Before you go on, feel free to refresh your memory on how blown away most of the top NBA draft analysts are by Lillard. Remember that this analysis was presented even before the NBA draft combine took place; since then, Lillard’s stock has risen even higher, including additional praise from ESPN’s Chad Ford. In round one, I vouched for Damian’s ability using assessments from some of the best eyes for talent in the business; this time around, I’ll take a more performance-driven approach, and trust me, the results will blow you away.

The one gripe against Lillard (and that’s not an exaggeration, it really is the only legitimate gripe that I have heard) is the lack of top-tier competition that he faced throughout his career while playing for the Weber State Wildcats. In the first round, Jake mentioned a couple sub-par games against two teams that both made the NCAA tourney, BYU and California. What he failed to mention, however, was how Lillard performed against the top NCAA tourney seed that Weber State played – 7th seeded Saint Mary’s. In that game, Lillard scored an incredible 36 points on 18 shots, playing 36 of his team’s 40 minutes, and at one point scored 21 straight points for the Wildcats. Those kinds of numbers are proof that Damian can not only excel against stiffer competition, but also do so with incredible stamina.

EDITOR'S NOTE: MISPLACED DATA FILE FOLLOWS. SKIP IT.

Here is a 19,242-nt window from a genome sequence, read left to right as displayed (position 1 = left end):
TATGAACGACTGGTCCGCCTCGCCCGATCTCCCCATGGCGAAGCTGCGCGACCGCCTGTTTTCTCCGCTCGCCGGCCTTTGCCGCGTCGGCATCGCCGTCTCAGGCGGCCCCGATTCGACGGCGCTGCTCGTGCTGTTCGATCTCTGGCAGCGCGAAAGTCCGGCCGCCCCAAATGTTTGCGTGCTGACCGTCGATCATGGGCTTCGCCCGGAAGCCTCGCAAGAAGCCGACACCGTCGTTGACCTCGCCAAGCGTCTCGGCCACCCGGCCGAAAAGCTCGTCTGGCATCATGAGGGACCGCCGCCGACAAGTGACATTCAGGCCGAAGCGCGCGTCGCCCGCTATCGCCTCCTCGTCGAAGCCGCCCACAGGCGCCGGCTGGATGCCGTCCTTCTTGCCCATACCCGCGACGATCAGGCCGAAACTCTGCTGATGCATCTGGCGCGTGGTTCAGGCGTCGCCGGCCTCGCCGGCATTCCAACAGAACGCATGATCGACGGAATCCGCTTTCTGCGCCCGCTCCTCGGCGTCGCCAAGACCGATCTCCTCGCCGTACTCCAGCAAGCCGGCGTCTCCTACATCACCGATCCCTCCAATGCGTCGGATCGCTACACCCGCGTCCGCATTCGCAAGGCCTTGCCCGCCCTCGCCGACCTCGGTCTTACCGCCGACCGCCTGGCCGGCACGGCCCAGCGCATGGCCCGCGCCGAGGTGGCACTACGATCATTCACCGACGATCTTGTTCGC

Also important to note is the individual challenges that Lillard faced on a nightly basis. The fact of the matter is that, apart from him, Weber State was frequently less talented than the teams that they faced. As a result, opponents knew that if they could stop Lillard, they had a good chance to win. On most of the NCAA’s better basketball teams, coaches have to scout and figure out how to limit production from multiple players in order to be successful; Lillard didn’t have this luxury playing for the Wildcats. Despite opponents consistently devising game plans focused solely on stopping him, Lillard was still able not only to succeed, but to do so while producing some of the best and most efficient numbers in all of college basketball.